Master Class - Writers, and particularly young writers, are often drawn to using their own lives as source material for their stories. Often, they create characters who appear to be alter egos or stand-ins for themselves. Commonly, such stories are filed under the category of "autobiographical fiction." But how does one effectively use one's own self and one's own life experience in a work of fiction? What methods and approaches do writers use to keep their stories from being merely self-involved and self-reflexive? And, at a conceptual level, what can a writer achieve by creating a character who begs to be confused with him or herself? What formal games do writers play when they invite readers to identify a character so closely with his or her author? In this master class, we will be looking variously at novels, story collections, and story cycles where the protagonist can be easily confused with his/her author. Some of the stories will be written in the first person, some in the third, but all will participate in this quality of the "elusive I"--the seductive and disjunctive quality where the author functions as the protagonist in his or her own work of fiction.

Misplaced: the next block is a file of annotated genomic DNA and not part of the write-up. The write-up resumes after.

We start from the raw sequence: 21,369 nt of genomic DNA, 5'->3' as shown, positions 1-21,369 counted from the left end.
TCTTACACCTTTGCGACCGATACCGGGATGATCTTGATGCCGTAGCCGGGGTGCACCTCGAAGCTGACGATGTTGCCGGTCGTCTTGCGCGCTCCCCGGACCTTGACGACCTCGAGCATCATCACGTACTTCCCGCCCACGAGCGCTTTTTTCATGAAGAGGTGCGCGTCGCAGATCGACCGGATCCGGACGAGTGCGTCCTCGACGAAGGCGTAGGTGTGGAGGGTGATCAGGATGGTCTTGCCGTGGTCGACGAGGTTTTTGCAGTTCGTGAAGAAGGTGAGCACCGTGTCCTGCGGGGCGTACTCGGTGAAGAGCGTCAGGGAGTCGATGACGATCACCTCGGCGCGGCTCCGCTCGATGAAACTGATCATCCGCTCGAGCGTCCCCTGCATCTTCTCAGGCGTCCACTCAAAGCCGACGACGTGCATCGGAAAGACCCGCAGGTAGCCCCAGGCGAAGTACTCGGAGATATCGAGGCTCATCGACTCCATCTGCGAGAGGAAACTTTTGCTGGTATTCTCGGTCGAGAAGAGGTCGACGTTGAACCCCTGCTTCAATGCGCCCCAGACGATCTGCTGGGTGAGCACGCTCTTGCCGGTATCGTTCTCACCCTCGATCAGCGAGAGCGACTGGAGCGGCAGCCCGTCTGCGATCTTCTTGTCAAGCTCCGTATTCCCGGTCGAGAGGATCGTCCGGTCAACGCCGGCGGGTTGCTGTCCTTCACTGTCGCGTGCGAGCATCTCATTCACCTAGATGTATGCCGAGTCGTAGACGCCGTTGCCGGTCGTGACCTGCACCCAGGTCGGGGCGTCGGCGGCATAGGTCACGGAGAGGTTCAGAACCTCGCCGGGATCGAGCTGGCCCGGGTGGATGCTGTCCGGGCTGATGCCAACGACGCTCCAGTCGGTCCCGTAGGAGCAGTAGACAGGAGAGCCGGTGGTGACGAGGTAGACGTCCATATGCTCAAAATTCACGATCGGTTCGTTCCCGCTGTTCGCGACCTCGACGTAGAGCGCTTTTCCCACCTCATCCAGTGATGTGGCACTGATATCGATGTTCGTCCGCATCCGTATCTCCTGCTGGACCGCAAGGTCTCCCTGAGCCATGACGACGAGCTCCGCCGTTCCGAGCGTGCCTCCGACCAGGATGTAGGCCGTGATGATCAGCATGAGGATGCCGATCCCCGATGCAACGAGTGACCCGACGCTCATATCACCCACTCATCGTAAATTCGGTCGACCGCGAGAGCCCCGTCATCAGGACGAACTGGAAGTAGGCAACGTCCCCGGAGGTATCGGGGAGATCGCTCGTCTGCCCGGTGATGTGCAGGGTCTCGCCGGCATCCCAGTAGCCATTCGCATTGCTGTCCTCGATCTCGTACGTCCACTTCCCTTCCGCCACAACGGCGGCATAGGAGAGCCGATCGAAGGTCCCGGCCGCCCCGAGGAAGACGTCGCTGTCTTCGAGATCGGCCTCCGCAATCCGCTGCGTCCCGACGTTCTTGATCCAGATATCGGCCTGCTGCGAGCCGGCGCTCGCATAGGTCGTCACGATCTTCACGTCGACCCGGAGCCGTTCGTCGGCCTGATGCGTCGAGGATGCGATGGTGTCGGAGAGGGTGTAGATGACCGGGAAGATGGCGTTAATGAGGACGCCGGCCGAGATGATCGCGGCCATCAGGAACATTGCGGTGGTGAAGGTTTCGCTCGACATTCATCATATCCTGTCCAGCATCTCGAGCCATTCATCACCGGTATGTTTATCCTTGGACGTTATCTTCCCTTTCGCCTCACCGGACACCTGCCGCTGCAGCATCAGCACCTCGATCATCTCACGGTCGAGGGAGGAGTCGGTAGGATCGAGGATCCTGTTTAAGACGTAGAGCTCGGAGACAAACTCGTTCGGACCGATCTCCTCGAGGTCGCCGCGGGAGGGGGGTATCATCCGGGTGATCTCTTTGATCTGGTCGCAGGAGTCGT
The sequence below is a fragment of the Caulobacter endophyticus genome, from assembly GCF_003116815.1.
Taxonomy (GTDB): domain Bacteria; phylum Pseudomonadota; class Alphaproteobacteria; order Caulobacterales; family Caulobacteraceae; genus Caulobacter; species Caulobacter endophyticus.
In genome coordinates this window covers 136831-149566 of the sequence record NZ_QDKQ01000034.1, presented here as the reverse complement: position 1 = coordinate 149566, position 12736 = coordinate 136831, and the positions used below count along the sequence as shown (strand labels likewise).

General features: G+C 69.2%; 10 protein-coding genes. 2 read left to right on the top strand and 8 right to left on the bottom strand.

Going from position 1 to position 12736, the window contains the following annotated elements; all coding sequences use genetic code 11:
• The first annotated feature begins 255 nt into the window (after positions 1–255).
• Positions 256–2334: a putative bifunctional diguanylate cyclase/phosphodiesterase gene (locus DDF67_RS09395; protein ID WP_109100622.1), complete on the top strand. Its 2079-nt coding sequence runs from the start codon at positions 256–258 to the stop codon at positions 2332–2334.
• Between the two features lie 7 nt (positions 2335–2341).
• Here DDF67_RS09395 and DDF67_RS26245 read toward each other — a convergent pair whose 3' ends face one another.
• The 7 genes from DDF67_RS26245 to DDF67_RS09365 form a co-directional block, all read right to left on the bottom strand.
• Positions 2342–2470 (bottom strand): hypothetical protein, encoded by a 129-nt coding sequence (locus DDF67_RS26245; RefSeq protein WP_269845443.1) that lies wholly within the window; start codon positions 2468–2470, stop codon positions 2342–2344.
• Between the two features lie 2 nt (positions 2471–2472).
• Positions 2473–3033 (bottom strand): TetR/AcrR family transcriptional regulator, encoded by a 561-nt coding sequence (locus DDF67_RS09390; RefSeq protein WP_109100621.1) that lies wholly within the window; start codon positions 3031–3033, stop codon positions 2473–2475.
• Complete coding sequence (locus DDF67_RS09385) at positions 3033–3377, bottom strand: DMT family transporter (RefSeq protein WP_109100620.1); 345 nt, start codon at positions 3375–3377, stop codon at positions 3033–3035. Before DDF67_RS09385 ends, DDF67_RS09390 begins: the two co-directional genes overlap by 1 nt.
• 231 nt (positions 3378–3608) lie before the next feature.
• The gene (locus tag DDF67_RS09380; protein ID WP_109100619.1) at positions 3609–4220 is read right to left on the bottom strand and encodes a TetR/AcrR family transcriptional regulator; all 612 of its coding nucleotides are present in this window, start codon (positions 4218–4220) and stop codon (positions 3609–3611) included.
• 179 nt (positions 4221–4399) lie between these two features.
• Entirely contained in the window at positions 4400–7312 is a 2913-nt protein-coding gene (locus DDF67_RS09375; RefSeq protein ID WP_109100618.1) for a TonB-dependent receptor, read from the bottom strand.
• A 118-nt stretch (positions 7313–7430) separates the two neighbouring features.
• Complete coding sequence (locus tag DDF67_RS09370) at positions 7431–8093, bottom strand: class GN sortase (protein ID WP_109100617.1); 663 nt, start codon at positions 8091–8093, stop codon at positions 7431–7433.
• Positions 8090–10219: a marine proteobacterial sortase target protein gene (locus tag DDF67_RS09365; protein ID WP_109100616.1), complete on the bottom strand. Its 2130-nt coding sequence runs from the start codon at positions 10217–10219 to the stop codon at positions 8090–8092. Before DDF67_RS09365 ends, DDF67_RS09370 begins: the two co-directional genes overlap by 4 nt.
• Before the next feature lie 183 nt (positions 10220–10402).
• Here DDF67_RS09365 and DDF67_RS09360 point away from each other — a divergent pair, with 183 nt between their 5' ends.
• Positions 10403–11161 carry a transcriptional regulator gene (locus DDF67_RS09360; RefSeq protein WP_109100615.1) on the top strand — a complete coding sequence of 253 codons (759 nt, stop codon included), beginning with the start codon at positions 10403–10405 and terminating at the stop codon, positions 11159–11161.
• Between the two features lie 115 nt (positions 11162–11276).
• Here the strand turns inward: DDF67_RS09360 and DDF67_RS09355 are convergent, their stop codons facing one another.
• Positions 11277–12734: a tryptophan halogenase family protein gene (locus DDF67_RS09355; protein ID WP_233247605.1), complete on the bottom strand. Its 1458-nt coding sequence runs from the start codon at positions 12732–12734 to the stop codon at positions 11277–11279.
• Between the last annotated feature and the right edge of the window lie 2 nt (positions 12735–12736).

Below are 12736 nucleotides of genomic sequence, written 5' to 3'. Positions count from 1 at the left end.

February 14: Enormous Changes At The Last Minute by Grace Paley (recommended: The Collected Stories of Grace Paley)
February 21: The Red Cavalry Stories by Isaac Babel; 1920 Diary by Isaac Babel (recommended: The Complete Works of Isaac Babel, which contains the Diary and The Red Cavalry Stories)
February 28: Ours by Sergei Dovlatov (out of print, a photocopy will be provided)
March 7: Summertime by J.M. Coetzee